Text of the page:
Chimú-Inka Ceramics: Quantifying differences between Colonial forms and their influences
Author(s): Jennifer Siegler
Between 1428 and 1534 the Inka conquered the world’s largest territory controlled by a single state including 1300 km of coastline from the 1460 conquest of their main rivals, the Chimú. Studies on Inka provincial administrative policies are increasingly important in understanding the pre-conquest Andes, however, there has been no study of the effects of Inka subjugation on the art of their most powerful former enemy. Ceramics from the Chimú-Inka period offer a striking example of how characteristics from provincial and Inka artistic traditions were combined.
This presentation examines three Chimú-Inka vessel forms to assess the level of artistic control imposed by the Inka state: stirrup spout vessels, urpu, and portrait head vessels. The first two forms origins are clear, with stirrup spout vessels continuing an ancient, persistent North Coast vessel type, while urpus are an Inka invention. The final form is a hybrid product originating from the colonized north coast, containing elements of both Chimú and Inka artistic traditions. Proportional analyses comparing vessels of the original culture to the Chimú-Inka version indicate quantifiable distinctions in the two samples, suggesting that Inka administrators allowed a certain degree of flexibility while imposing the acceptance of their own tradition’s forms.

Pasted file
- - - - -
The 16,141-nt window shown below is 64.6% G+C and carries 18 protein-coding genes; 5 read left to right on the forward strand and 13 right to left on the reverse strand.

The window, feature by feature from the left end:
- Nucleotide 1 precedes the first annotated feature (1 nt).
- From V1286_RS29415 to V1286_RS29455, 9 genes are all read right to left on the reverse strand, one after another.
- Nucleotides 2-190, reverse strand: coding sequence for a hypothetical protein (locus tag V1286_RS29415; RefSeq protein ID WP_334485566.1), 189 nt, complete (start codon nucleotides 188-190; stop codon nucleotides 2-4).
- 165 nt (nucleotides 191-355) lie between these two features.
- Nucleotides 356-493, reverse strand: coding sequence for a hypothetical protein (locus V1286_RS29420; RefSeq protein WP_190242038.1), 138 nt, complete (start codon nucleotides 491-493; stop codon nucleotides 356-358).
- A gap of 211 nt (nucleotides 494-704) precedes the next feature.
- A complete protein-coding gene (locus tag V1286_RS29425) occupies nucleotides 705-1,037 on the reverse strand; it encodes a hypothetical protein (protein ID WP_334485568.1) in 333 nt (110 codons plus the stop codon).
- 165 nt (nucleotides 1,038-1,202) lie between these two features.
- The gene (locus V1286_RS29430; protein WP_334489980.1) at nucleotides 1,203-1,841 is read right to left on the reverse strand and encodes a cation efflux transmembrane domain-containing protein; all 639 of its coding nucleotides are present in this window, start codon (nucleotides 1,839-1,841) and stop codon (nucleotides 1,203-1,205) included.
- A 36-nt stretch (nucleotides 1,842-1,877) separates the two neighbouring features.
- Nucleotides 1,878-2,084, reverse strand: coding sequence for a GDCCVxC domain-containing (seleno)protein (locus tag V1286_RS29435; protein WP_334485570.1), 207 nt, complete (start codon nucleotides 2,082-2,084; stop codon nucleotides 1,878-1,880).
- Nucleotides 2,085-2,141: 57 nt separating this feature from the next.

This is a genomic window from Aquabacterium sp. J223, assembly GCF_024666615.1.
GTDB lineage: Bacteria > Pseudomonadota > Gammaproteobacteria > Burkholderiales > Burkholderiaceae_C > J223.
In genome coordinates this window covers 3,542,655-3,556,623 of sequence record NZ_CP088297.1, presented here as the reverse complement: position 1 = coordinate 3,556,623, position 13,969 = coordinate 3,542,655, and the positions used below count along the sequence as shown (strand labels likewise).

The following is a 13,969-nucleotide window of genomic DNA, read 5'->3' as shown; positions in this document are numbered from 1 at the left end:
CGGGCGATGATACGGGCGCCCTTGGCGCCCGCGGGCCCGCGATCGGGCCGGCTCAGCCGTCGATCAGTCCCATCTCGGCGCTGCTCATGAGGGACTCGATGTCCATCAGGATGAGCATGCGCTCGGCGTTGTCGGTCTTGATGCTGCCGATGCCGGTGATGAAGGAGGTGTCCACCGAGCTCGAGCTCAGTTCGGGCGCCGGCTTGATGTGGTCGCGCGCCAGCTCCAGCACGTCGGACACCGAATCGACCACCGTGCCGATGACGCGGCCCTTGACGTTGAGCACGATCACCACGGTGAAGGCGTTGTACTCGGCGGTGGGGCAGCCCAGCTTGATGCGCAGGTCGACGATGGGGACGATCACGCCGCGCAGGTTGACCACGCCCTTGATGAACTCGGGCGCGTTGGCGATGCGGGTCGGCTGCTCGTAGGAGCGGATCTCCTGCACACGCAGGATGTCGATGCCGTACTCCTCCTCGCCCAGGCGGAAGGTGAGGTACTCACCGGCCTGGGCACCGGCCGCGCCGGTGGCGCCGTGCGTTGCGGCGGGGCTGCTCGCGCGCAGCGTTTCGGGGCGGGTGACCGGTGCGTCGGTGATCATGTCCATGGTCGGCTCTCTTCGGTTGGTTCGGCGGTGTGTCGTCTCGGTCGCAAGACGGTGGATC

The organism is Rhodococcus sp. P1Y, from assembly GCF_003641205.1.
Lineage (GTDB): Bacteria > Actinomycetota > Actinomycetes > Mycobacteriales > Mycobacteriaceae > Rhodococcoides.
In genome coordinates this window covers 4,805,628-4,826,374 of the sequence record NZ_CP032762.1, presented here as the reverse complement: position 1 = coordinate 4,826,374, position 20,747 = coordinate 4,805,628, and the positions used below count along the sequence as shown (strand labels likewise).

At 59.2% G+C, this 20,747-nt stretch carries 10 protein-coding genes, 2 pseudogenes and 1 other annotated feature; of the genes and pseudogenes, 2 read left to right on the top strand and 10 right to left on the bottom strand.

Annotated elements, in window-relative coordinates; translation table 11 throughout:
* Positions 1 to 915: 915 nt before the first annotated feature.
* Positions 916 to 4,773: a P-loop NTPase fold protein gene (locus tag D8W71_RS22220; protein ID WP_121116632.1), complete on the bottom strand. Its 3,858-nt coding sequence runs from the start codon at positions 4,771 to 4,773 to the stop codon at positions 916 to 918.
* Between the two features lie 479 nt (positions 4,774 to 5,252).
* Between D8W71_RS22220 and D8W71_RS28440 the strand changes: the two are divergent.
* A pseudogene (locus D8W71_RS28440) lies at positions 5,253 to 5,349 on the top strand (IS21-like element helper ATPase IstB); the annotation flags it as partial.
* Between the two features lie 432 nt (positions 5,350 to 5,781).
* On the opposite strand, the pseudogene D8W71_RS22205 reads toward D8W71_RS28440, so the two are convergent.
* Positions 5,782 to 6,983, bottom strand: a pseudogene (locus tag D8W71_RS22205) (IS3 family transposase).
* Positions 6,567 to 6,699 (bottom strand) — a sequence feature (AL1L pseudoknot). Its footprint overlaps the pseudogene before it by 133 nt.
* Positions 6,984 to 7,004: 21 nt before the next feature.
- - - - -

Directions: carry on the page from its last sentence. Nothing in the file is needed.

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Chimú-Inka Ceramics: Quantifying differences between Colonial forms and their influences. Jennifer Siegler. Presented at The 80th Annual Meeting of the Society for American Archaeology, San Francisco, California. 2015 ( tDAR id: 396342)
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min long: -93.691; min lat: -56.945 ; max long: -31.113; max lat: 18.48 ;